Then we made our way to Bwlch Nant yr Arian trying to dodge the tired cyclists who were returning home from the Cycling festival.  We arrived at the very busy visitor centre with plenty of time to spare. The mountain bike trails was full of cyclists whizzing through. Since it was such a hot day, we treated ourselves to a homemade Welsh ice-cream, Mary Farmhouse. Nom…nom. We slurped our ice-cream just beside the bird-feeder which was full of squabbling Siskins, Chaffinches and Tree sparrows. The grounds were littered with shiny yellow Buttercups with Whites enjoying the nectar.   Nant yr Arian

Then we slowly made our way towards the lake. I was stopping at every nook by the lake for tadpoles and I wasn’t disappointed. They were at different stages of development. By the lake, I scanned the waters and spotted a Goosander having a swim. A family of Canada Geese with 3 fluffy goslings were also out and about. Hmm… not a good idea especially during the feeding session and I wasn’t wrong. The Red Kites were swooping in as soon as the meat was strewn over the banks. Some were dropped into the lakes near the family and a few Kites had mistaken the chicks for meat and started swooping in. Thankfully, the parents were very alert and managed to shoo off these birds of prey. Nant yr Arian

We’d taken thousands of photographs of these magnificent birds soaring above us but we wanted to take shots of them picking their food from the lake. It was a challenge and some of them flew surprisingly close to where we were standing and was out of focus. Thankfully, we managed to get some lovely ones. We also spotted the kite with no tail although it had grown a small tuft at the end and a leucistic kite. We enjoyed watching them flying after each other, trying to grab the pieces of meat from their neighbour. After taking our fill, we slowly made our way back to the car for refreshments. Nant yr Arian

A Red Kite hangs and slides
Along a stony ridge,
Perched on the sheer gust and bracing uplift,
Still on a windy hill sides slip.

Nant yr Arian

It clings precarious, one of the last few, lone bird;
In its element on the breeze, imperious control haughty
Scouring the winter hill for carrion,
This century breeding pairs have not passed, a mere forty,

Nant yr Arian

He soars and swings,
On an angular down tipped wing,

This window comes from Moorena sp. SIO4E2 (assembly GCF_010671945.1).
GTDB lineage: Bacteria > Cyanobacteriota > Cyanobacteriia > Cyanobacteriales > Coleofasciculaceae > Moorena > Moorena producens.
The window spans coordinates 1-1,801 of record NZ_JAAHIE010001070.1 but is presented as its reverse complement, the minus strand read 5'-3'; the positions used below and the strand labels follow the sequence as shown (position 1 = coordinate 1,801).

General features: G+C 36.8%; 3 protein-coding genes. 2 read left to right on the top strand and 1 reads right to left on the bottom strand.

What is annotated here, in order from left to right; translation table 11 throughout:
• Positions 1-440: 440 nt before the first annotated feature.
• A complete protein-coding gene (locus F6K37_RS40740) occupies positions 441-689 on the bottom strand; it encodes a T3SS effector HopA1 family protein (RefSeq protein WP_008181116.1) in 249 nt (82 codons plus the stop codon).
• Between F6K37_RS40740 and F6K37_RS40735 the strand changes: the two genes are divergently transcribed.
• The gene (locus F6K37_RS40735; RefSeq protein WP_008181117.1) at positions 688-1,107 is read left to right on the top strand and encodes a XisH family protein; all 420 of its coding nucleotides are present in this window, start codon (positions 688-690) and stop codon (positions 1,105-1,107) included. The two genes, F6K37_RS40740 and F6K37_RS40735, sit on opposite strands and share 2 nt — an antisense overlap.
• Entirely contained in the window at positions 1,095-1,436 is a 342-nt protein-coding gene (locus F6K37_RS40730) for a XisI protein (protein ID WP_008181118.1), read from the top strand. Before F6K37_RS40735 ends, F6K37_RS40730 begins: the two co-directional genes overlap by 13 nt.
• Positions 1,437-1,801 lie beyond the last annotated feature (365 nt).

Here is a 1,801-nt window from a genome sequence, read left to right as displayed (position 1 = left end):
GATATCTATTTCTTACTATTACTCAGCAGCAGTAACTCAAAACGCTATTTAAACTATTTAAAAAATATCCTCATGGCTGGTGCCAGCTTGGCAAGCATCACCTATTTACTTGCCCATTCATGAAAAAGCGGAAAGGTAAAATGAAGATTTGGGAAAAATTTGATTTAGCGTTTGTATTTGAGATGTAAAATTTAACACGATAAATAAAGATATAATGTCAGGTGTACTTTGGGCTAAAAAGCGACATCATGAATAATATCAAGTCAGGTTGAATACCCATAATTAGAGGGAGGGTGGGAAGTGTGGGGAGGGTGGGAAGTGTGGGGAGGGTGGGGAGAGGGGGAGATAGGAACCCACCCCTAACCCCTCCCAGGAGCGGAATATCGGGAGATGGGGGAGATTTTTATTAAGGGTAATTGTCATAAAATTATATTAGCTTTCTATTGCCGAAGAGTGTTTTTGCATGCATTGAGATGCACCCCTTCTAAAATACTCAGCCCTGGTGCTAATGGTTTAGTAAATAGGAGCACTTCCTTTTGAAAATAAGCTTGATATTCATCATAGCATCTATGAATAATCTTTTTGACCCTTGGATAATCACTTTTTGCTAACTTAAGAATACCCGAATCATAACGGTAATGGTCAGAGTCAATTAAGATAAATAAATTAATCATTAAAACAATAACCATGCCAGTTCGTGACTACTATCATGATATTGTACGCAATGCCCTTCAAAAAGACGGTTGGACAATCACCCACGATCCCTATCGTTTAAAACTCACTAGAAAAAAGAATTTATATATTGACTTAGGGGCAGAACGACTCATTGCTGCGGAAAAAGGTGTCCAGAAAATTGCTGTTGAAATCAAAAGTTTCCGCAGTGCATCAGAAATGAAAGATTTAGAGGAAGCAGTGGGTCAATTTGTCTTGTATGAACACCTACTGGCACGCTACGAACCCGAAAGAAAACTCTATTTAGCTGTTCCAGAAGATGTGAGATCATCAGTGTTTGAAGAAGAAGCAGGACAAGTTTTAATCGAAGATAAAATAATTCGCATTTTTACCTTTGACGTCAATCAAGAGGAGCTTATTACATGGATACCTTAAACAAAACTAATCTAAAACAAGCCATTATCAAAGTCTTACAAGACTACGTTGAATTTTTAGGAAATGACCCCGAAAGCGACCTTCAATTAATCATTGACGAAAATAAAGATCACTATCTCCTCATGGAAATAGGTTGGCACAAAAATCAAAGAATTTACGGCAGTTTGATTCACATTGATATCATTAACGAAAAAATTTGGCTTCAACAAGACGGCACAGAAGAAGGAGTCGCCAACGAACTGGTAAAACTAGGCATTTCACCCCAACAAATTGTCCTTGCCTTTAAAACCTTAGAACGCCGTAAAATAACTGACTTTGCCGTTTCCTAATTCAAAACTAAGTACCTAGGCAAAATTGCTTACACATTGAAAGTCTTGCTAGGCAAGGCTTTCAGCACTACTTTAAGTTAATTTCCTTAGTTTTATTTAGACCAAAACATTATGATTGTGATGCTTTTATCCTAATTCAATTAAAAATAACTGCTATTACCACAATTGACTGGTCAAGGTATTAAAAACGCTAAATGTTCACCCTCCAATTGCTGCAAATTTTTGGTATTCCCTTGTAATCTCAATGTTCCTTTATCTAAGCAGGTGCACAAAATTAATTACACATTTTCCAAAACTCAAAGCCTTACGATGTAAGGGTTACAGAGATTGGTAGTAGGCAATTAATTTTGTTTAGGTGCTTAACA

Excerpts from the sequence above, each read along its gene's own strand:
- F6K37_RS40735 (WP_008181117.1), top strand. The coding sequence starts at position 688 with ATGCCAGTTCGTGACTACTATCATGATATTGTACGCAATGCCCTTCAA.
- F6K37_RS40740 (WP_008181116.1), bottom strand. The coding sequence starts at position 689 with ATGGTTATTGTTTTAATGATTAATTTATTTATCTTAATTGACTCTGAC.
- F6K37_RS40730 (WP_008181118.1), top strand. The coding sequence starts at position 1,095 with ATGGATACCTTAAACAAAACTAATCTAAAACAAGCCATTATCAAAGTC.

Long tail forked and angled as a rudder,
Quiet, beautiful, languid effortlessness, a steady study on the buffets of the wind.

~R.S.Thomas 1913-2000~

Nant yr Arian

Finally a drive to Gilfach nature reserve still dodging more cyclists. We stopped by River Marteg to see if the dippers were out and about. But not today. The woods were spookily quiet. Pockets of bluebells were dappling under the trees. We continued on towards the visitor reserve and was surprised to see that we’re the only one. We scanned the courtyard and it was practically empty except for this handsome Pied flycatcher flying down to check us out.   I guess most of the birds were sitting on eggs. Gilfach Farm

I checked the bird-feeder and it was empty. Where have they gone? We walked along the Oakwood Trail with glorious views over the valley. Anthills peppered all over the meadows We heard the familiar cries. We followed the sound to a familiar tee and spotted 2 holes, one above the other.  We sat down by the bank and waited patiently listening to the constantly clamour to be fed. A loud and resonant ‘chip’, and we knew that one of the parent was back with food. It flew into a nearby tree before landing  below the nest hole and then manoeuvred into position before entering.  A minute later, it departed, having temporally satiated the hunger of the brood. Then the cries began again. The parents will be kept busy for at least 3 frantic weeks. Then it was time for the long drive home.Gilfach Farm

We made another trip to Ashlawn Cuttings where we were serenaded by a very pleasant song from a Garden Warbler. It was singing its heart out from the electric wires that crossed the reserve. Peacock butterflies were fluttering by taking advantage of the sunny weather. We walked down the steep sided path towards the bridge. Wild strawberries were flowering profusely and the little red berries will provide food for birds and animals. The pool had shrunk and nearly covered with grass, reeds and weeds. We scanned the water and spotted a few tadpoles hiding under the leaves. We couldn’t stay too long because the thousands of midges were literally eating us alive.Ashlawn Cutting